. For diabetes, which affects 15.6% of population aged 25 years and above in Syria, only 11.2% were diagnosed, and only 16.7% of treated cases had their diabetes controlled adequately
. This modest contribution of medical treatment to reducing CHD mortality points out to a great potential for improvement in this area.
Treatment uptakes were moderate (60%-90%) for relatively cheap drugs, such as aspirin, thrombolytic therapy, and beta blockers, but much lower for more expensive surgical procedures. There was essentially no utilization of coronary artery bypass graft (CABG), primary transcutaneous coronary angioplasty (PTCA), rehabilitation, nor cardiac pulmonary resuscitation (CPR) in the community. In our study, surgical procedures had a very limited role in avoiding CHD deaths, resulting in approximately 100 fewer deaths (≈ 5% of total treatment benefit). This small role may reflect the effects of the high cost of these procedures, the lack of access to specialized care for the general population, the limited availability of expertise and facilities needed to perform such procedures and the underdevelopment of the private and public health insurance sectors--a situation similar to that found in other developing countries, such as China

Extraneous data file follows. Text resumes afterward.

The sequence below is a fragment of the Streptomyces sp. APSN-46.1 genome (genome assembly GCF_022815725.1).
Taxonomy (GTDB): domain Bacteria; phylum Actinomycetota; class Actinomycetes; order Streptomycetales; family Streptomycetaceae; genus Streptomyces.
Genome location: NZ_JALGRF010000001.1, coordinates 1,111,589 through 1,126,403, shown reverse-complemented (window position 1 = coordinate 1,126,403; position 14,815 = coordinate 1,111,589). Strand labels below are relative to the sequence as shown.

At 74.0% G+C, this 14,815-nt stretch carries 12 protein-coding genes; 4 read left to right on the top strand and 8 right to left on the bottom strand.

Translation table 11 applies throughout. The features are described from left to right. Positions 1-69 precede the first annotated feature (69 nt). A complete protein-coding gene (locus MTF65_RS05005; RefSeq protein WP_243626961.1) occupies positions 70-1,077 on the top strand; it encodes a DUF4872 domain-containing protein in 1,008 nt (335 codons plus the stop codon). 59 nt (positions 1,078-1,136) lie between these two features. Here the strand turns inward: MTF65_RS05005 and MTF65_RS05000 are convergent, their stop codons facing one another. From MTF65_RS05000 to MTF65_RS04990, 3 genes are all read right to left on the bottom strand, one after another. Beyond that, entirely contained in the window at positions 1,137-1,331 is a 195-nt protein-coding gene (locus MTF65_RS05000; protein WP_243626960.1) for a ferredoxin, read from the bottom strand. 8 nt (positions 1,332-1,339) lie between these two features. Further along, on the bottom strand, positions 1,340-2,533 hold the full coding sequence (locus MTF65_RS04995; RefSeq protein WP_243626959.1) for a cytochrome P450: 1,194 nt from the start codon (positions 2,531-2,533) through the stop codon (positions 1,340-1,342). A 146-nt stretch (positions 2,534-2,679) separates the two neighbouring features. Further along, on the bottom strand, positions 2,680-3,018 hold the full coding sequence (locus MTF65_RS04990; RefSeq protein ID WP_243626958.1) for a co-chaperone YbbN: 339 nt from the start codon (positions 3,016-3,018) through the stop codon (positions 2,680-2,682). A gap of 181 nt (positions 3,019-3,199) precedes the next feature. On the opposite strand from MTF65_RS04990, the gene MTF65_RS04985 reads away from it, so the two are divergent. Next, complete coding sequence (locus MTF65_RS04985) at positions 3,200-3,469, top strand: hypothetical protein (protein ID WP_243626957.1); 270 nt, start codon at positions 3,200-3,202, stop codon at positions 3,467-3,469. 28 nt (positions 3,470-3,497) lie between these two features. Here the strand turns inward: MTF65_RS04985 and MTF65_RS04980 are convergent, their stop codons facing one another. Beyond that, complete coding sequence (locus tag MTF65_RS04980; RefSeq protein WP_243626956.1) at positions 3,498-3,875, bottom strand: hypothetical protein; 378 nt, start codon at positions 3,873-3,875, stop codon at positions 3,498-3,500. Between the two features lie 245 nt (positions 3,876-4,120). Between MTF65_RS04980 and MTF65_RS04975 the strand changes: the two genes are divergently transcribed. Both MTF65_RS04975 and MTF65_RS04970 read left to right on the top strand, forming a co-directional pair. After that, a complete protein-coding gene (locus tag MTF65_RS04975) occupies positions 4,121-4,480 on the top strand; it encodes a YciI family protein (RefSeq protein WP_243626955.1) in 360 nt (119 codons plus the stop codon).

. This contrasts with the higher uptake in developed countries where, for instance, community resuscitation (i.e. out of health care facilities) reached 48% in England and Wales
, and 50% in New Zealand
The IMPACT modelling in this study used a comprehensive approach, synthesizing data about all major risk factors and all standard treatment options used in the Syrian population between 1996 and 2006. However, this approach also has some limitations. The data used were of variable completeness and quality. We critically appraised the available data to ensure adequate quality for our modeling. For example, we did not rely on national death registry data for causes of death because these were incomplete and of questionable quality, instead, preferring mortality data from WHO estimates
[11, 12]. In addition, when data were not available, we used explicit assumptions including data from a comparable neighboring (Palestinian) population.
It is also perfectly reasonable to present the total deaths to explain as 8,515 deaths (6,370 + 2,145). In which case the 5140 deaths attributable to risk factor changes would represent approximately 60% of the total mortality increase.
Lag times were not formally considered in the model. However, increasing evidence suggests that substantial mortality increases or falls may occur within a few years of risk factor changes
. Furthermore, certain assumptions were needed to fill in the gaps for missing information. For example, for the small group aged 65–74 years where risk factor information was not available we had to make assumptions based on the risk factors levels in the nearest age groups. These assumptions are detailed in the
Additional file 1 and were supported by local expert opinions and literature from the region. All were tested in the sensitivity analysis. However, none of these limitations are expected to influence the validity of our main results, as the IMPACT model used in this study was developed to deal with such data problems.